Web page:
He warns that the Arab Awakening has reshaped the political game board for American actions in the Middle East: "Public opinion now matters in a way it did not used to, and getting making a whole generation anti-American is a definite risk."
In my understanding, the use of the atomic bombs at Hiroshima and Nagasaki were not war crimes in 1945. But the points he makes here are important:
The third idea, that the US is 'exceptional’ and bears a special responsibility to intervene in Syria after the chemical weapons use seems to me not only incorrect but extremely dangerous. The US is a country like any other, and certainly no more virtuous than most others. It blithely polished off 200,000 Japanese women, children and noncombatant men at Nagasaki and Hiroshima. Some were made into shadows on the wall as their bodies carbonized. Thousands suffered from lingering cancer afterwards. No US official was ever so much as reprimanded for this war crime, which was carried out at a time when Japanese had been dehumanized and demonized with the worst sort of racism. The atomic bombs did not hasten the end of the war; the Russian advance into Manchuria did that. One could go on with US infractions against international law and shameless killing of innocents, from the Philippines to Nicaragua to Vietnam.I would say that it would be more realistic to say that the combination of the atomic bombs and the Russian invasion brought about the surrender. But the Russian invasion was effectively airbrushed out of Cold War remembrances of the end of the Pacific War in the US.
The US helped craft the UN Charter in hopes of deterring ‘exceptional’ naked aggression, making it illegal to attack another country except in self-defense or with UN Security Council authorization. I am not unsympathetic to the idea that the UNSC is broken, and that partisan uses of the veto by the five permanent members warp and deform it, rendering it useless in cases such as Syria. Some have argued that a set of multilateral organizations could legitimately do an end run around the UNSC in such cases of paralysis, where the fate of thousands or hundreds of thousands weighed in the balance.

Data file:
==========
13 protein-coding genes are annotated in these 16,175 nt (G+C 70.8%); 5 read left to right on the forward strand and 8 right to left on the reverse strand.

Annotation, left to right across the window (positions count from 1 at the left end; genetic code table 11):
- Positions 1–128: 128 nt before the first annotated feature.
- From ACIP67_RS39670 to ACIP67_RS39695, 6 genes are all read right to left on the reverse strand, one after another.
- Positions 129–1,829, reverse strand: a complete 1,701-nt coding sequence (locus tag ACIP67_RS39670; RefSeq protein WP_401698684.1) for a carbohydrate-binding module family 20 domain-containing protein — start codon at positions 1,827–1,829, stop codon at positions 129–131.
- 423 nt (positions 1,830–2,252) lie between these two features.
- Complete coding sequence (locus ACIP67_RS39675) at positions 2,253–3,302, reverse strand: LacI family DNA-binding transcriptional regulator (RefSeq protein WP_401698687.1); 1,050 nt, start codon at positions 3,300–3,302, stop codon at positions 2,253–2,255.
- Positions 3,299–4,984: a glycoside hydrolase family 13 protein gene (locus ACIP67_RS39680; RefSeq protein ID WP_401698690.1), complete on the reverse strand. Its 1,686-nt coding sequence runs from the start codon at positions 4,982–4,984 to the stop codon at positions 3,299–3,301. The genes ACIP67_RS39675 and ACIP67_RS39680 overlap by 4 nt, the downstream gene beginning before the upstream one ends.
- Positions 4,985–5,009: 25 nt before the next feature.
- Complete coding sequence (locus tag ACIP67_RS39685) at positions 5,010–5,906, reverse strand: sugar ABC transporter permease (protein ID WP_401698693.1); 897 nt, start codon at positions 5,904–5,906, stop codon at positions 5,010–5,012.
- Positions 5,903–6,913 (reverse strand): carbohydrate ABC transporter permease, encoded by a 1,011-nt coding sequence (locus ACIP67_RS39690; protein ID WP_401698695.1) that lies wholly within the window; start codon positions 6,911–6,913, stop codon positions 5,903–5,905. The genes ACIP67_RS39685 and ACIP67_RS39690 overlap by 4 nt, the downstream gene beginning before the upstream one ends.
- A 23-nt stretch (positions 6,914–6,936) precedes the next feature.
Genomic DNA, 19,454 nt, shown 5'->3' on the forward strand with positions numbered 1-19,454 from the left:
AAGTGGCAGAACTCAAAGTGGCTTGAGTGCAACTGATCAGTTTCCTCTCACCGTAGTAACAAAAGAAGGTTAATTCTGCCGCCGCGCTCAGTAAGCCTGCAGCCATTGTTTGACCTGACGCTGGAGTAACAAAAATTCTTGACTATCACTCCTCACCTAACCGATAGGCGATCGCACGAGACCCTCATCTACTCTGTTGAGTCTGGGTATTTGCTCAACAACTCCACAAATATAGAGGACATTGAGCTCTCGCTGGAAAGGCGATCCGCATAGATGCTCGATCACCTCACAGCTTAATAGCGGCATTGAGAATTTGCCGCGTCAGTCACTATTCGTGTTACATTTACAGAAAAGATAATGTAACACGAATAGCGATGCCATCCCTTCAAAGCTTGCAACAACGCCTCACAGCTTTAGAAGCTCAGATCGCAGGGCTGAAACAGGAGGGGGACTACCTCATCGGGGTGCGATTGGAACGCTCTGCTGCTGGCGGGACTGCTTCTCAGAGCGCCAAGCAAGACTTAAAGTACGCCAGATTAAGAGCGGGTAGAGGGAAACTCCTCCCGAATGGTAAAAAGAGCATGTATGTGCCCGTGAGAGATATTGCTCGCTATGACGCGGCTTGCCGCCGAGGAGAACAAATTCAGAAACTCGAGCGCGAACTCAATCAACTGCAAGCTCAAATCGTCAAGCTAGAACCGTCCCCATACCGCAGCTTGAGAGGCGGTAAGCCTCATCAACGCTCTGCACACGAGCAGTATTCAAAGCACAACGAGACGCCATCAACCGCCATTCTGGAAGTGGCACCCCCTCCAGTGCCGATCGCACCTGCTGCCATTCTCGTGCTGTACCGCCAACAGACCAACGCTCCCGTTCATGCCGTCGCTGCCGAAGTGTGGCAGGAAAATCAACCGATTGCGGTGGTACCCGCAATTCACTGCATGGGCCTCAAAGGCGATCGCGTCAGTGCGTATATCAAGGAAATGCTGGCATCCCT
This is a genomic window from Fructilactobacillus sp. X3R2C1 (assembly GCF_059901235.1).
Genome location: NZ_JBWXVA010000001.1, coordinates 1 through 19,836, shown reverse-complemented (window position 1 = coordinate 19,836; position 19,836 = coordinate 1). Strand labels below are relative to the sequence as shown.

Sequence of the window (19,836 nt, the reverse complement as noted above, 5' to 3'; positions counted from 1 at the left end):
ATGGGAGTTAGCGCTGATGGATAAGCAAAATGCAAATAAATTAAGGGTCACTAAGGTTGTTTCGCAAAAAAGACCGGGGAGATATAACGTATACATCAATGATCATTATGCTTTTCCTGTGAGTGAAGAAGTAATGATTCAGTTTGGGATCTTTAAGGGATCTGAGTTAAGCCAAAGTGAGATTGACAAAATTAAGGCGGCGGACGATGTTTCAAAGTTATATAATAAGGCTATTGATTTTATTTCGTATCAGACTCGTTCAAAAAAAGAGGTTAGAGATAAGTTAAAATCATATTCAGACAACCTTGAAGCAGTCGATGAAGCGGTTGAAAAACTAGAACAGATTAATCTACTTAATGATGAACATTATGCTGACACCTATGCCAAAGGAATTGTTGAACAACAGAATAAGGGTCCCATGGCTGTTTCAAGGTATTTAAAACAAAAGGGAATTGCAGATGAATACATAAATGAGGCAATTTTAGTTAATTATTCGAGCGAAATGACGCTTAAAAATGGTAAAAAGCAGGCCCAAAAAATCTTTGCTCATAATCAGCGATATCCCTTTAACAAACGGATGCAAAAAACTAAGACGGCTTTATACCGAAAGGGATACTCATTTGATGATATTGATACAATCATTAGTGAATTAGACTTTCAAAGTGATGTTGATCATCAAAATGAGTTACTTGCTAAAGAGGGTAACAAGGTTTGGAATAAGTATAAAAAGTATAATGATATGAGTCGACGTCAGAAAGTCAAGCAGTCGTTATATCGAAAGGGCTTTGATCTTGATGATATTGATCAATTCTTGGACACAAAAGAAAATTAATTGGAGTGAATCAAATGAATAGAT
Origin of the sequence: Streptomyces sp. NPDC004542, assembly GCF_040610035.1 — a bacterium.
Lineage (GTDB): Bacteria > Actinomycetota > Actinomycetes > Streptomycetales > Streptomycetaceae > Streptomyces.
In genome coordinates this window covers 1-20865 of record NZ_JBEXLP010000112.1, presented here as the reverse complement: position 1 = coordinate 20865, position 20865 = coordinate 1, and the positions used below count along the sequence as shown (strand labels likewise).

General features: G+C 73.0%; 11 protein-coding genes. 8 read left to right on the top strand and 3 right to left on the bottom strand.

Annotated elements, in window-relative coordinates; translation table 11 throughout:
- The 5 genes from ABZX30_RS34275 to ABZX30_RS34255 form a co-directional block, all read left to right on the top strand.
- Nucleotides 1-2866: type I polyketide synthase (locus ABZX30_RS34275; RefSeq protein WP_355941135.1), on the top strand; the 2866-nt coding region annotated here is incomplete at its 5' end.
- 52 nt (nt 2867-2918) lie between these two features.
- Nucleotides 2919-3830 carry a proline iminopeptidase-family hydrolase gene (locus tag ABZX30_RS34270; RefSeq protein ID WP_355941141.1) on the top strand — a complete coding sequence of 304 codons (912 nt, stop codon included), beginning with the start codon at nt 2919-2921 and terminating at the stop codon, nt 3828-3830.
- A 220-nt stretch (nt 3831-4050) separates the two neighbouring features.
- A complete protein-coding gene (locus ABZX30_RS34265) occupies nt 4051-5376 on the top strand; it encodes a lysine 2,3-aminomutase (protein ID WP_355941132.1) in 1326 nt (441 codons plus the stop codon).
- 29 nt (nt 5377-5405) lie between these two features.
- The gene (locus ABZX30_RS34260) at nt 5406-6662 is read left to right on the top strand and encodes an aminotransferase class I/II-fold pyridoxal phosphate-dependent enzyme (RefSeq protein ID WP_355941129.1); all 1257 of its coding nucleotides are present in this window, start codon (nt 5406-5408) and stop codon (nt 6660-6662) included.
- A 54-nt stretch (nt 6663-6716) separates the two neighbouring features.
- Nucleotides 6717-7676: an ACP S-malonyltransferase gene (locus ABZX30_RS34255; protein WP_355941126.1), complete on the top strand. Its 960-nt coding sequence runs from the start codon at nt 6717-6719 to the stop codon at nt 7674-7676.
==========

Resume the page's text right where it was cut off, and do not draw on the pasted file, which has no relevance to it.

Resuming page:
But in the instance of Syria, the US has no multilateral support for military action, not the Arab League, not the European Union, not NATO. Nada. [my emphasis]
Peter Beinart caught something in Obama's speech that struck me as well, a problem presented by the level of threat inflation in which he and his Administration have indulged over Syria (Obama Fails to Make the Sale on Syria Bloomberg Businessweek 09/10/2013):
In his speech Tuesday night on Syria, President Obama — as is his tendency — tried to have it both ways. And it didn’t work. On one hand, he tried to argue that Bashar Assad’s use of chemical weapons could endanger Americans. If unpunished, he claimed, Assad’s actions might create a world in which "our troops would again face the prospect of chemical warfare on the battlefield" or Iran would be more emboldened to build a nuke that could threaten the United States. If we "stop children from being gassed to death" in Syria, he argued, we "make our own children safer over the long run."But Stephen Walt came up with my favorite comment so far on the current situation (Flying Down to Rio Foreign Policy 09/10/2013):
But Obama's national security argument sounded like a Rube Goldberg-machine. Would Syria’s use of chemical weapons against defenseless civilians really increase the likelihood of an enemy using chemical weapons against American troops, who could respond with massive force? After all, Obama himself admitted that "the Assad regime" — chemical weapons and all — "does not have the ability to seriously threaten our military." Likewise, in a half-sentence, Obama claimed that permitting Assad's chemical weapons attack would embolden Iran to build a bomb, but he never bothered to explain why. [my emphasis]
As for Syria, one should not be churlish and cavil about the possibility of a diplomatic breakthrough that gets Obama and Kerry out of the corner they painted themselves into. The path by which we got here wasn't pretty, but as Lefty Gomez said, "I'd rather be lucky than good." Or as Bismarck famously noted, there's a special providence that "looks after drunkards, fools, and the United States of America." We've some ways to go before the chemical weapons issue is resolved, of course, and this is at best a first step toward ending the grinding civil war in Syria, but realists take what we can get in this imperfect world. Right now, this deal looks better than bombing Syria to no good purpose or having Congress in visible revolt against Obama's handling of the whole matter.Tags: chemical weapons, preventive war, syria, syrian civil war, war crimes, war of aggression